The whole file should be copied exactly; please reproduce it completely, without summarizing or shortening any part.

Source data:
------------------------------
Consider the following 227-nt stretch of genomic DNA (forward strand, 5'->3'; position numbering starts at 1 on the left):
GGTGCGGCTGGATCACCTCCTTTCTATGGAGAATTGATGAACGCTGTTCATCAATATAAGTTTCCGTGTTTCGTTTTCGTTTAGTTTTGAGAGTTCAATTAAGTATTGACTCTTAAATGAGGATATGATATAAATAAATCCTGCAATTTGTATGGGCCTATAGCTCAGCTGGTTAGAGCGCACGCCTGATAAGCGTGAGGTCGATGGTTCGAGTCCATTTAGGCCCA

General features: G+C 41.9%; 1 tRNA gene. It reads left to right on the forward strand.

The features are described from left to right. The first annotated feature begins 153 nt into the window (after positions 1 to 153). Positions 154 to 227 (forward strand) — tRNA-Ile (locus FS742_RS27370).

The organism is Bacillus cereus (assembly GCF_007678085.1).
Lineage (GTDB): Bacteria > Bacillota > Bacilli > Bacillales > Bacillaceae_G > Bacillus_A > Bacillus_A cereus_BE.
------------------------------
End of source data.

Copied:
Consider the following 227-nt stretch of genomic DNA (forward strand, 5'->3'; position numbering starts at 1 on the left):
GGTGCGGCTGGATCACCTCCTTTCTATGGAGAATTGATGAACGCTGTTCATCAATATAAGTTTCCGTGTTTCGTTTTCGTTTAGTTTTGAGAGTTCAATTAAGTATTGACTCTTAAATGAGGATATGATATAAATAAATCCTGCAATTTGTATGGGCCTATAGCTCAGCTGGTTAGAGCGCACGCCTGATAAGCGTGAGGTCGATGGTTCGAGTCCATTTAGGCCCA

General features: G+C 41.9%; 1 tRNA gene. It reads left to right on the forward strand.

The features are described from left to right. The first annotated feature begins 153 nt into the window (after positions 1 to 153). Positions 154 to 227 (forward strand) — tRNA-Ile (locus FS742_RS27370).

The organism is Bacillus cereus (assembly GCF_007678085.1).
Lineage (GTDB): Bacteria > Bacillota > Bacilli > Bacillales > Bacillaceae_G > Bacillus_A > Bacillus_A cereus_BE.